The past 10 days have seen several senior Malawi Congress Party officials drumming up support for President Lazarus Chakwera’s candidature in 2025 general elections. The first senior MCP official to openly declare his support for Chakwera was the party’s vice president Harry Mkandawire in February 2022. Last week Lilongwe legislator Binton Kutsaira and the party’s deputy secretary general Catherine Gotani Hara added their weight to the sentiments.
On the surface, such statements would seem to create tension among the nine-member Tonse Alliance partners in government especially between the two people at the top—Chakwera and Vice President Saulosi Chilima . But there is nothing wrong with the statements because as MCP publicity secretary Reverend Maurice Munthali rightly put it, “people are free to open up and propose what they individually feel could be good for the party. Members are free to express their views, opinions and tastes as provided for in the country’s Constitution.”
Adding their voices, some have further argued that we are in an open and democratic society where citizens have the right to express their preferences in terms of candidates. That the present “political dispensation theoretically provides no room for the culture of fear and secrecy. Hence, people should be allowed to express their preferences without unnecessary constraints” (Gift Sambo, Nation Online, May 10, 2022).
My take is that, more importantly, people are free to say who they want to lead them beyond 2025 because Chakwera and Chilima, the leaders of the biggest parties in the nine-member Tonse Alliance administration, have not made public the contents of their agreement as alliance partners to suggest otherwise. Unless people know the contents of their secret memorandum of understanding (MOU) as alliance partners in government, it’s all just speculation and the game is wide open for anybody’s taking. Who knows, it could be that the secret agreement does not even touch the issue of rotating the State presidency in 2025. So, unless the two people come in the open and tell the nation what they agreed, statements that endorsing Chakwera now are premature and have the potential of creating unnecessary tension (Martin Chiphwanya, Nation Online, May 10, 2022) hold no water.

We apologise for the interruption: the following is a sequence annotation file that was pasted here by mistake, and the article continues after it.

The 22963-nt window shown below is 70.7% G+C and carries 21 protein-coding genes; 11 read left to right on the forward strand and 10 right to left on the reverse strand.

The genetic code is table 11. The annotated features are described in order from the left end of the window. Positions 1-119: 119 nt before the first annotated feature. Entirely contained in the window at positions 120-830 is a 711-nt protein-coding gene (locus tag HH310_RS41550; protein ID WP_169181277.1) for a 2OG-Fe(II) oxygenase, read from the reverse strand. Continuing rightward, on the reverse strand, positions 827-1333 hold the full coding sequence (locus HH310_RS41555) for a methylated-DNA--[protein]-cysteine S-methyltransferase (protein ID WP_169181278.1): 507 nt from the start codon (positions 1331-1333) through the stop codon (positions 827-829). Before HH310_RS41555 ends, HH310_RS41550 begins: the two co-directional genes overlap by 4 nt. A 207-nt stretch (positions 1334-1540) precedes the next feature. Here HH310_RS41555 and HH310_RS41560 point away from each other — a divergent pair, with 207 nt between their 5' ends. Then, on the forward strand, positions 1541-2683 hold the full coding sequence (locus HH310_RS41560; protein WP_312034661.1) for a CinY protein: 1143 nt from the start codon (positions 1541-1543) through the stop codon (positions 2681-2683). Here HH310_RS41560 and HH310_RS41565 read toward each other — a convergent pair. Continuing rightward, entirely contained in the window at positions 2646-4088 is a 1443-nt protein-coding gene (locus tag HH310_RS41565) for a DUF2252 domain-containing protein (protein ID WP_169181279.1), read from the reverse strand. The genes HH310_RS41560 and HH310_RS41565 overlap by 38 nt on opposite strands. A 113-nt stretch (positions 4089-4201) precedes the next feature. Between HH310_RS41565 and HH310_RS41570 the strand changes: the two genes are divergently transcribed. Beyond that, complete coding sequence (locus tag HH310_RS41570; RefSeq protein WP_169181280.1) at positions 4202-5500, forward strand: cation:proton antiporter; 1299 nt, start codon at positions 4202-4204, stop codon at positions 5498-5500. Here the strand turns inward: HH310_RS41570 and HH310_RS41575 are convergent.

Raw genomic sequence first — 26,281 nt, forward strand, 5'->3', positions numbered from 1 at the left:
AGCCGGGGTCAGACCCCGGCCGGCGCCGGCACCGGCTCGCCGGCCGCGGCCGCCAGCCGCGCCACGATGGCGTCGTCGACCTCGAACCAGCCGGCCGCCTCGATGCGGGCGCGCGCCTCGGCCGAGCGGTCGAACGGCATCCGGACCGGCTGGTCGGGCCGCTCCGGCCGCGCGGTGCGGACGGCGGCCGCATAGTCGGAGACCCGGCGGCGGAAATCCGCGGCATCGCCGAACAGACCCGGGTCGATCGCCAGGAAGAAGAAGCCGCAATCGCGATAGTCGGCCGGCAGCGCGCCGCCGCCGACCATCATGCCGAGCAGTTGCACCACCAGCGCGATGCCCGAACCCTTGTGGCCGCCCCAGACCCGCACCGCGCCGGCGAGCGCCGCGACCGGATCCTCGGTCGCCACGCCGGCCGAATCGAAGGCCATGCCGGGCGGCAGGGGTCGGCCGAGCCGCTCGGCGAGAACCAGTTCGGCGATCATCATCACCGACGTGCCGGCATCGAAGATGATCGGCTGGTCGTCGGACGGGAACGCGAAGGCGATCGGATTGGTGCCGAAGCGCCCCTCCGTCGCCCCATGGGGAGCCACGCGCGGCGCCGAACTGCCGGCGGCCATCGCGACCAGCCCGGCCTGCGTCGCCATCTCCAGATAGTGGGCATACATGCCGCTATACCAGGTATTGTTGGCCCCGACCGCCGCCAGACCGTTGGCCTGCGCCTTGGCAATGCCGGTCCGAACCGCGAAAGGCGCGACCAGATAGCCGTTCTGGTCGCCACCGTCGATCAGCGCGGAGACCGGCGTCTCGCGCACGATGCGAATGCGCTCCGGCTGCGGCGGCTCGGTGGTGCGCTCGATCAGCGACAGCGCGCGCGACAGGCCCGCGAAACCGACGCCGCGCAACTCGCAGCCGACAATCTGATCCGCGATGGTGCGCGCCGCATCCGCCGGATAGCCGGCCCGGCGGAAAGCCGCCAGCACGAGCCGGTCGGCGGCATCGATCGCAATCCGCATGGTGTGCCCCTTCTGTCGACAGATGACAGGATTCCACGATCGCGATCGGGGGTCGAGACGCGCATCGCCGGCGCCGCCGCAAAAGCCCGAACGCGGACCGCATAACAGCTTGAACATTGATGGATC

In an environment where people are at liberty to support any candidate of their choice within the party, Chakwera is also at liberty to use his incumbency advantage over other hopefuls for the top party position. The argument that the endorsements which are coming from senior leaders can prevent others from competing is normal. In the same vein, the argument that the early endorsements do not level the playing field for other hopefuls is neither here nor there. Politics is never without competition and elimination. Making maximum use of the incumbency advantage is legit for any leader seeking to be retained in a political office.
Additionally, just as Mkandawire, Kutsaira and Gotani Hara have endorsed Chakwera, other party members are also free to nominate their favourites for the top party position. That is why several people have already offered their candidature for the leadership of the Democratic Progressive Party (DPP) where some party members are also offering the incumbent Peter Mutharika for 2025. This is normal in a democracy. There is no timeframe for campaign. Other political parties such as UTM, UDF, PP, Aford, PPM, Petra, etc can also follow suit if they so wish.
But when all is said and done, there is one crucial question that the posturing for positions in MCP is begging. This goes back to the secret agreement between Chakwera and Chilima. If the developments in MCP—open declarations of Chakwera’s candidature in 2025—abrogate elements of this secret agreement, why is Chilima not crying foul? Why does this not ruffle feathers in his camp? Should we assume he is strategising and waiting for an opportune time to act or react? He could just be wasting time as Chakwera is now consolidating his support base.
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